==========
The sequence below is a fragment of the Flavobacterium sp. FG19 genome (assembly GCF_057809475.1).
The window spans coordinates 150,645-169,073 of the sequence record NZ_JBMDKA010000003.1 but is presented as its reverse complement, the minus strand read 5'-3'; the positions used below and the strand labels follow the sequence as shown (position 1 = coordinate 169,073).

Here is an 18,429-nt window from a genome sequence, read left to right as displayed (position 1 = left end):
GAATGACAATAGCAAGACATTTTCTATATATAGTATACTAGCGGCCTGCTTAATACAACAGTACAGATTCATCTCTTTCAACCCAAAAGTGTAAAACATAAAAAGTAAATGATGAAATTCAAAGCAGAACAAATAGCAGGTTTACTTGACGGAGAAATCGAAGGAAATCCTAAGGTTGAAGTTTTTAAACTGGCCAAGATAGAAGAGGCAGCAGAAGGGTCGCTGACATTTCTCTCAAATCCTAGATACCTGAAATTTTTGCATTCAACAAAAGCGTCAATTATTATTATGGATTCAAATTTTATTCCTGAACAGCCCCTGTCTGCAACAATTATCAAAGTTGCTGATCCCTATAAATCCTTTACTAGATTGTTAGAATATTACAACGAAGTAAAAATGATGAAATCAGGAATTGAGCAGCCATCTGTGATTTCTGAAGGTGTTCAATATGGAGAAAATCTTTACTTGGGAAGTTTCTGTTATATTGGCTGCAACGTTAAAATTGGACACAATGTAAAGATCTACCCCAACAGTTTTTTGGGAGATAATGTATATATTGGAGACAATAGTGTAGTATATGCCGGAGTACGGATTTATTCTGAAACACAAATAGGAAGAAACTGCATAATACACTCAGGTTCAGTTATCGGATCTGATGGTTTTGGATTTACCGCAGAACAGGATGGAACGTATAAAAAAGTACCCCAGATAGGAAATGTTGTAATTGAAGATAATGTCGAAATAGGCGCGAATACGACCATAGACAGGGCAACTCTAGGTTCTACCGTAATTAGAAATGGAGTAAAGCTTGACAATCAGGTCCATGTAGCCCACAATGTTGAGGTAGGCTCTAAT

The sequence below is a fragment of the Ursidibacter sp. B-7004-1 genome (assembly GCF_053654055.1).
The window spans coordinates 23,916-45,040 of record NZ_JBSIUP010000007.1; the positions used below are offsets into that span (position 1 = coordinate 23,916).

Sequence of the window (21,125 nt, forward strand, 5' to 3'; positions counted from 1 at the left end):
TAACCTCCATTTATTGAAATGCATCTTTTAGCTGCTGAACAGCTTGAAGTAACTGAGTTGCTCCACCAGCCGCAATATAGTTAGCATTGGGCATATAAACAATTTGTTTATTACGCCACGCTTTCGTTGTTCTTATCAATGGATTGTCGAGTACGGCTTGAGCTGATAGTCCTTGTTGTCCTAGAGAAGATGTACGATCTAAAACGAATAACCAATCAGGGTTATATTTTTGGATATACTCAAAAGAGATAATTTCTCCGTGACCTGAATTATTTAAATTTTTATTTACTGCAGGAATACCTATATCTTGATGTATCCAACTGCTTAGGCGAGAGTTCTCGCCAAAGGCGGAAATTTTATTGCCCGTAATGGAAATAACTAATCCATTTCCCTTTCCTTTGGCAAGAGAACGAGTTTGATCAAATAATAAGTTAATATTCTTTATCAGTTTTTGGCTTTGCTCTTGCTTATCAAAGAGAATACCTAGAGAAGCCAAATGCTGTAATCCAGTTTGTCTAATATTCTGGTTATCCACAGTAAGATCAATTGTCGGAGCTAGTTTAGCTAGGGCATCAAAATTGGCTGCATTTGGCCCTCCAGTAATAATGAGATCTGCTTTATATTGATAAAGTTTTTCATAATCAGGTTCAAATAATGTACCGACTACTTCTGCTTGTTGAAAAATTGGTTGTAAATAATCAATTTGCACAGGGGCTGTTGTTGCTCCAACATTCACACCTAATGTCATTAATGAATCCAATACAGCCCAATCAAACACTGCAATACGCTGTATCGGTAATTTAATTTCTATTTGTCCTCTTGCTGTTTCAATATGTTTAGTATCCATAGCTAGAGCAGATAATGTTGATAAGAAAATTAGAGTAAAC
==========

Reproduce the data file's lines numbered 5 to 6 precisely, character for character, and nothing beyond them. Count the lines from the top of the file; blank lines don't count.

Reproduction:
The sequence below is a fragment of the Ursidibacter sp. B-7004-1 genome (assembly GCF_053654055.1).
The window spans coordinates 23,916-45,040 of record NZ_JBSIUP010000007.1; the positions used below are offsets into that span (position 1 = coordinate 23,916).